These past few months of 2020 have been weighing heavily on our world and our society, and we find ourselves with a great opportunity to explore the discomfort that has surfaced. The discomfort can come from a multitude of things, but in any case, the exploration of these uncomfortable parts of ourselves and our world requires curiosity. We have to learn how to get curious and override the parts of us that are screaming at us to run back to what’s comfortable.
It’s a brave thing to do, getting curious. Curiosity is the want to learn something new. That means that we have to accept that we don’t have all the answers; there’s more out there to explore. There’s a natural fear of the unknown, that we might discover something (maybe a part of ourselves) that we don’t like.
We’re humans, so we know that we’re imperfect right off the bat. The biases we all carry throughout our lives from our personal experiences create lenses for us that others might not have. When we get curious about those lenses and try to understand where they come from and how they impact our view of the world around us, we give ourselves a chance to change the lens as needed. Not every situation requires the same solution. Our lenses determine the solutions we choose.
One of the reasons we go to therapy is to gain another person’s perspective. Even if we came from the same background, there’s no guarantee that we had the same experiences. Diversity comes from a blending of many aspects of cultural identity: race, ethnicity, age, gender, spirituality, occupation, etc. Curiosity opens up the doors for us to explore how different cultures can better inform the current circumstances.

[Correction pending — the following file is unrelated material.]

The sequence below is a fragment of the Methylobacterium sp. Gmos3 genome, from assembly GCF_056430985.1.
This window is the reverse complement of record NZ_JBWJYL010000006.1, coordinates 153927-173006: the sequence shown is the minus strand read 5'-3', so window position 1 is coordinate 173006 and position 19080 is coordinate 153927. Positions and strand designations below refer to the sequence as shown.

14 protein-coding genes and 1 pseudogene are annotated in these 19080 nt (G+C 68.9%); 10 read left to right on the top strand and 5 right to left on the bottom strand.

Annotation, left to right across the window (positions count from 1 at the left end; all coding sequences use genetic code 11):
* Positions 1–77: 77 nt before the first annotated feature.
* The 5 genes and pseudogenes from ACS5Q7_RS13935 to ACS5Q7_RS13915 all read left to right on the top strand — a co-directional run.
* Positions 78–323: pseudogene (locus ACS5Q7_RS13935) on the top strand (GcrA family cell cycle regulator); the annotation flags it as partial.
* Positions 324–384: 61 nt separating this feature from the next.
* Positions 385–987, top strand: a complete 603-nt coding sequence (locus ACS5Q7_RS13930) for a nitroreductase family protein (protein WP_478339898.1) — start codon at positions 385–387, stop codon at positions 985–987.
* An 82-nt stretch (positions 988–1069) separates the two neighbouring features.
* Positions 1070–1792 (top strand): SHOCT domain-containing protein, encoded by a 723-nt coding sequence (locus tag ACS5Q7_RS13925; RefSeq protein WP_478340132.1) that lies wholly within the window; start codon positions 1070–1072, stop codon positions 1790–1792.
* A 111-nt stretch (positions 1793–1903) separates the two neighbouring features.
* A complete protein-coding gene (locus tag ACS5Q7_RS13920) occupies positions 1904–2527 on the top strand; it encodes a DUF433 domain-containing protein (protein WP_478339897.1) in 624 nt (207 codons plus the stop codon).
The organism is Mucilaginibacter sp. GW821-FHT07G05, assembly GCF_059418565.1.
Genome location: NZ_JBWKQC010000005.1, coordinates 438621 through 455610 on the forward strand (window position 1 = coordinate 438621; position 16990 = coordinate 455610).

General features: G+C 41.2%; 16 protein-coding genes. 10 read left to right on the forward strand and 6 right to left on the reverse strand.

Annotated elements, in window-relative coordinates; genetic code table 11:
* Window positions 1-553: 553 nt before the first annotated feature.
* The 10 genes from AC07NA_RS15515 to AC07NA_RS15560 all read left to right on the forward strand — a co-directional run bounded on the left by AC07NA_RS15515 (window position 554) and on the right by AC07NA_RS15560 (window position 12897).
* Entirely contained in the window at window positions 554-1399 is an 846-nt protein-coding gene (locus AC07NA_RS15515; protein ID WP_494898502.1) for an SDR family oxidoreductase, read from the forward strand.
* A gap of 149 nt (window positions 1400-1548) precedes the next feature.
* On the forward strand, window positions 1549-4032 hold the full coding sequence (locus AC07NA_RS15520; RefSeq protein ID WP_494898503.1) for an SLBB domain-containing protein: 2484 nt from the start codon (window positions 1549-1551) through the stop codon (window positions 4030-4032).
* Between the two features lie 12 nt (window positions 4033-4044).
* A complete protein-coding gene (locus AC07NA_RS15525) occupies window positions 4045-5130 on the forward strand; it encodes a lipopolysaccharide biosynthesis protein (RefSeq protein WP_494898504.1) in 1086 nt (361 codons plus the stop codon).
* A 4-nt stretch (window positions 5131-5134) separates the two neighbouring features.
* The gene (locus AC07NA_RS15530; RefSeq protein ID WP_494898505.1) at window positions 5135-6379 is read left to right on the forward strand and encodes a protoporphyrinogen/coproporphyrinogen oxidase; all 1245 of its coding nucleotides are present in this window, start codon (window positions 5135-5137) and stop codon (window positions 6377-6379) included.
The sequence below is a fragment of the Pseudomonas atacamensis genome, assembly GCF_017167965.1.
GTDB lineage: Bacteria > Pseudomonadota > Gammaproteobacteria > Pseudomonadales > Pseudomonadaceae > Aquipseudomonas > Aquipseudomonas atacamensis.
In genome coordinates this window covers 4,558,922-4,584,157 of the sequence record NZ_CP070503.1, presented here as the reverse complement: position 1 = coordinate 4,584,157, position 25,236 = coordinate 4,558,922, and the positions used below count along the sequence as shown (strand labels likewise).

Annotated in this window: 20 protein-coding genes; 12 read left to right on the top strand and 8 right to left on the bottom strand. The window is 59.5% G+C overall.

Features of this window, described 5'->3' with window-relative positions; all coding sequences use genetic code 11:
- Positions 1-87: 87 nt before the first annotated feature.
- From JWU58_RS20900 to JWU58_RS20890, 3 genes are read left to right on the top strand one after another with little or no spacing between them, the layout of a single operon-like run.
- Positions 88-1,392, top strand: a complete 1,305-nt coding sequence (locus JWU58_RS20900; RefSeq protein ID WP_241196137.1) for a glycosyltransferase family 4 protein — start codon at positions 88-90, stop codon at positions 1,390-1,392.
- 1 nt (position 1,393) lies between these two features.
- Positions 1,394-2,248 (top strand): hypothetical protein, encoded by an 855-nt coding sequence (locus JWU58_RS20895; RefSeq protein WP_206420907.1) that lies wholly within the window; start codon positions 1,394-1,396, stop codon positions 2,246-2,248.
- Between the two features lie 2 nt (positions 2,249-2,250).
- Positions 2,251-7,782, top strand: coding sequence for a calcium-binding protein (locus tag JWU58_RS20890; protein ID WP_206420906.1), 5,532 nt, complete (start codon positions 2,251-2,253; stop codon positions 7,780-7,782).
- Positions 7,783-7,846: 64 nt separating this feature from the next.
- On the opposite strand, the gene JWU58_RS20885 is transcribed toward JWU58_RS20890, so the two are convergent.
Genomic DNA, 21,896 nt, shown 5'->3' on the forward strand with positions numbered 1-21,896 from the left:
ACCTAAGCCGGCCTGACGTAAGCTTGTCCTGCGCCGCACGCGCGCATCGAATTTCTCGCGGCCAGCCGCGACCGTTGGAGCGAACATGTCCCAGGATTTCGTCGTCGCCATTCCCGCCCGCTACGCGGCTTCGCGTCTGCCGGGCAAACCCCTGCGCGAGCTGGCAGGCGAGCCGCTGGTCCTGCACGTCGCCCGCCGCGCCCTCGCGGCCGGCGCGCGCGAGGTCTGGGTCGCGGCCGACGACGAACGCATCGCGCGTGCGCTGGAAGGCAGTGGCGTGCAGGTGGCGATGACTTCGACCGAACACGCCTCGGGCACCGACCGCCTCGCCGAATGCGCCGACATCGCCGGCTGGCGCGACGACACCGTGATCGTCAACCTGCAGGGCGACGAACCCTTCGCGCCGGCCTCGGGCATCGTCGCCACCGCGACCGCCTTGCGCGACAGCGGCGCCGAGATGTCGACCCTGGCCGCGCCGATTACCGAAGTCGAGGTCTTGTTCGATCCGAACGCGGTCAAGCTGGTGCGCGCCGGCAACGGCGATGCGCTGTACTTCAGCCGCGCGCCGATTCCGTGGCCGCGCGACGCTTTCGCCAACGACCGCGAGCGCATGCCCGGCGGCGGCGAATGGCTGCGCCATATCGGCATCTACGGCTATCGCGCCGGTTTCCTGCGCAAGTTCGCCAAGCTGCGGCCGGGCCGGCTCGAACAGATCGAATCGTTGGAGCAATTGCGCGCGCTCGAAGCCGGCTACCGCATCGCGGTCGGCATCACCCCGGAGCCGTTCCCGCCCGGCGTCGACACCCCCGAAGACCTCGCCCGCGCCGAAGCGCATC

My culture may have a way of addressing a problem, but someone else’s cultural background may have taught them a different or better way to solve the problem. If I get stuck in doing things only the way I was taught, I may miss out on a great opportunity to try something new that could have worked better. Either solution may work just fine, but now I’ve also gained a new key to unlocking the same problem the next time I encounter it. The more keys we have to unlock problems, the better our chances are at solving them.
When we are able to get curious about others’ experiences without the idea that theirs invalidates our own, that’s where growth and learning happens. The curiosity you bring to a relationship can outweigh the biases learned from your own history. Getting curious without judgment might be the key needed to learn how to connect better in this ever-changing world.
An Thai, MS, MFT Resident, provides couple, family, and individual therapy in our Sterling, VA office and virtually to those located in the state of Virginia. Call or email today to set up your first appointment or a complimentary telephone consultation with An.